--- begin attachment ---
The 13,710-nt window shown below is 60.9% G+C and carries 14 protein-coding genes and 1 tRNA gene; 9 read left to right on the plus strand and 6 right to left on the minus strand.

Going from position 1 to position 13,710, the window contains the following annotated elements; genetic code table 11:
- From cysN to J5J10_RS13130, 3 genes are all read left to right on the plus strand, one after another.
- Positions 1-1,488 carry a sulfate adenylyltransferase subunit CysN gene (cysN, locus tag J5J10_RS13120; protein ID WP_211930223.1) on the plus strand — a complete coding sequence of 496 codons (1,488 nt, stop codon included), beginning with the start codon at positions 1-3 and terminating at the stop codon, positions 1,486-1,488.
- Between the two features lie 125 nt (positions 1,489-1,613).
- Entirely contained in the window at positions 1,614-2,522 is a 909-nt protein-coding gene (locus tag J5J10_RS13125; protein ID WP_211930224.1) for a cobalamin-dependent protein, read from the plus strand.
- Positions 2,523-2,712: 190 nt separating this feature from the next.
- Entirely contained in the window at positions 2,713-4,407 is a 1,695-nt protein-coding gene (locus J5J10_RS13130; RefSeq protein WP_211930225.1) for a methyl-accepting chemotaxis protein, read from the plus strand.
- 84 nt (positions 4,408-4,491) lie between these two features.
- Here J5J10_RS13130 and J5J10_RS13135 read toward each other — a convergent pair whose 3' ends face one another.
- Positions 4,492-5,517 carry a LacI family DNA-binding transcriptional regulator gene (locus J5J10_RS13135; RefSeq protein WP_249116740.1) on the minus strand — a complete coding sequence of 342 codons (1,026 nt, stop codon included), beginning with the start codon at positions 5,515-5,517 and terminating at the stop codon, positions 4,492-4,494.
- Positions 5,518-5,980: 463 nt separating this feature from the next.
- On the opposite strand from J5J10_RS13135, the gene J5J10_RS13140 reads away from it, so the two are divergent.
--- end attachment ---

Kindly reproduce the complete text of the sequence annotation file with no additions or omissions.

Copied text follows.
The 13,710-nt window shown below is 60.9% G+C and carries 14 protein-coding genes and 1 tRNA gene; 9 read left to right on the plus strand and 6 right to left on the minus strand.

Going from position 1 to position 13,710, the window contains the following annotated elements; genetic code table 11:
- From cysN to J5J10_RS13130, 3 genes are all read left to right on the plus strand, one after another.
- Positions 1-1,488 carry a sulfate adenylyltransferase subunit CysN gene (cysN, locus tag J5J10_RS13120; protein ID WP_211930223.1) on the plus strand — a complete coding sequence of 496 codons (1,488 nt, stop codon included), beginning with the start codon at positions 1-3 and terminating at the stop codon, positions 1,486-1,488.
- Between the two features lie 125 nt (positions 1,489-1,613).
- Entirely contained in the window at positions 1,614-2,522 is a 909-nt protein-coding gene (locus tag J5J10_RS13125; protein ID WP_211930224.1) for a cobalamin-dependent protein, read from the plus strand.
- Positions 2,523-2,712: 190 nt separating this feature from the next.
- Entirely contained in the window at positions 2,713-4,407 is a 1,695-nt protein-coding gene (locus J5J10_RS13130; RefSeq protein WP_211930225.1) for a methyl-accepting chemotaxis protein, read from the plus strand.
- 84 nt (positions 4,408-4,491) lie between these two features.
- Here J5J10_RS13130 and J5J10_RS13135 read toward each other — a convergent pair whose 3' ends face one another.
- Positions 4,492-5,517 carry a LacI family DNA-binding transcriptional regulator gene (locus J5J10_RS13135; RefSeq protein WP_249116740.1) on the minus strand — a complete coding sequence of 342 codons (1,026 nt, stop codon included), beginning with the start codon at positions 5,515-5,517 and terminating at the stop codon, positions 4,492-4,494.
- Positions 5,518-5,980: 463 nt separating this feature from the next.
- On the opposite strand from J5J10_RS13135, the gene J5J10_RS13140 reads away from it, so the two are divergent.